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Une bourse du Conseil européen de la recherche (ERC) a permis au professeur Guust Nolet de retourner en Europe pour développer de petits robots sous-marins qui pourraient aider à comprendre la structure de notre planète. Dix ans plus tard, grâce à un partenariat industriel financé par une subvention supplémentaire, ces robots sont aussi utilisés pour surveiller la santé de nos océans.
An ERC grant motivated Prof. Guust Nolet to move back to Europe to develop small underwater robots that could help us understand our planet’s structure. Ten years later, thanks to an industrial partnership funded by an additional ERC grant, these robots are also employed to monitor the health of our oceans.
3D printers are emblematic of what the future of technology could look like. Versatile, flexible and highly adaptable, they promise to produce everything from customised furniture to transplantable organs. Yet the concept of the 3D printer, its place in our imagination, has outstripped its current technical capacity. At the Royal Institute of Technology in Sweden, Professor Frank Niklaus and his research team have set themselves a challenge: to engineer a 3D printer fitted to the modern manufacturing world, capable of producing micro- and nano-structures and, ultimately, superior micro-materials.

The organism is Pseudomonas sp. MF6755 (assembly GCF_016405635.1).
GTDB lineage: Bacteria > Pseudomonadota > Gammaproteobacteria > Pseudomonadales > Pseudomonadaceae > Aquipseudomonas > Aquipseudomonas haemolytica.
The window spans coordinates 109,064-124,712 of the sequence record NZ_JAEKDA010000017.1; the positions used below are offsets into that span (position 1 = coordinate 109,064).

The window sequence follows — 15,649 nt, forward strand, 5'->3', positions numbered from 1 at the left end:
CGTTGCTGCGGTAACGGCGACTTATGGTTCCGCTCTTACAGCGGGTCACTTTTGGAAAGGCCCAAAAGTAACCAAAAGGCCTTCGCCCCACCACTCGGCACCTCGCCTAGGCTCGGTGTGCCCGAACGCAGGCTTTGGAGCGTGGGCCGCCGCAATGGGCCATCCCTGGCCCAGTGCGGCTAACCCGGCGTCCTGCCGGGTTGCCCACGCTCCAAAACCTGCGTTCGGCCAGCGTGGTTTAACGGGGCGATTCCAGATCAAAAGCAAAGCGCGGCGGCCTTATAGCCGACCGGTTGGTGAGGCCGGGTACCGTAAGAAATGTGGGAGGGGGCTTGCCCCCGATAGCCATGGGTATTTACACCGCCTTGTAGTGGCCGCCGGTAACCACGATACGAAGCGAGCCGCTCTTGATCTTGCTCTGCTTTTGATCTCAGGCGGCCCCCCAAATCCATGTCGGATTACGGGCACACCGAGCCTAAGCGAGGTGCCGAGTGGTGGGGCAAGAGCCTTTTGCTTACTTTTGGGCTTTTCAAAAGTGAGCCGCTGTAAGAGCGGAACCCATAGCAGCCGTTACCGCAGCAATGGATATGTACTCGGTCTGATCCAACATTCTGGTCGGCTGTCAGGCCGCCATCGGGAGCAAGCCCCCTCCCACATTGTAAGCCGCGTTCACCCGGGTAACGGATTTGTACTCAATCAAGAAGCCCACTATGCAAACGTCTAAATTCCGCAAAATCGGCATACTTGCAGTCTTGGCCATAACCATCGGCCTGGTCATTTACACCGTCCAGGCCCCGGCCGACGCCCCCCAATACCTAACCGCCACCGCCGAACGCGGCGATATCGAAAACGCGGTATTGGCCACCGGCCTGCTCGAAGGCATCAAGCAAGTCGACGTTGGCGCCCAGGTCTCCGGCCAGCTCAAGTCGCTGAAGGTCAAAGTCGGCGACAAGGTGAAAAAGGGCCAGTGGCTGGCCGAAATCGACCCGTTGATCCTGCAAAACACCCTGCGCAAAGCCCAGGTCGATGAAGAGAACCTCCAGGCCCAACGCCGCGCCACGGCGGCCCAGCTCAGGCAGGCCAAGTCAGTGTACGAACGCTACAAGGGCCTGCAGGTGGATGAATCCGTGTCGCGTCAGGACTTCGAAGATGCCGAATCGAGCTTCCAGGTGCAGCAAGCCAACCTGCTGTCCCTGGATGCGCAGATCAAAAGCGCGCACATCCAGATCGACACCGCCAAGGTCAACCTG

To study something in detail you need to look at it from all directions, whether it is the Venus de Milo statue in the Louvre Museum, a car you are thinking of buying, or when using a CAT-scanner to image inside the human body. In the ERC-funded GLOBALSEIS project Professor Guust Nolet is doing this on a truly global scale, by developing a worldwide network of marine-based seismic-wave sensors that can give a much better picture of deep-earth structures and resolve a major paradox in geoscience.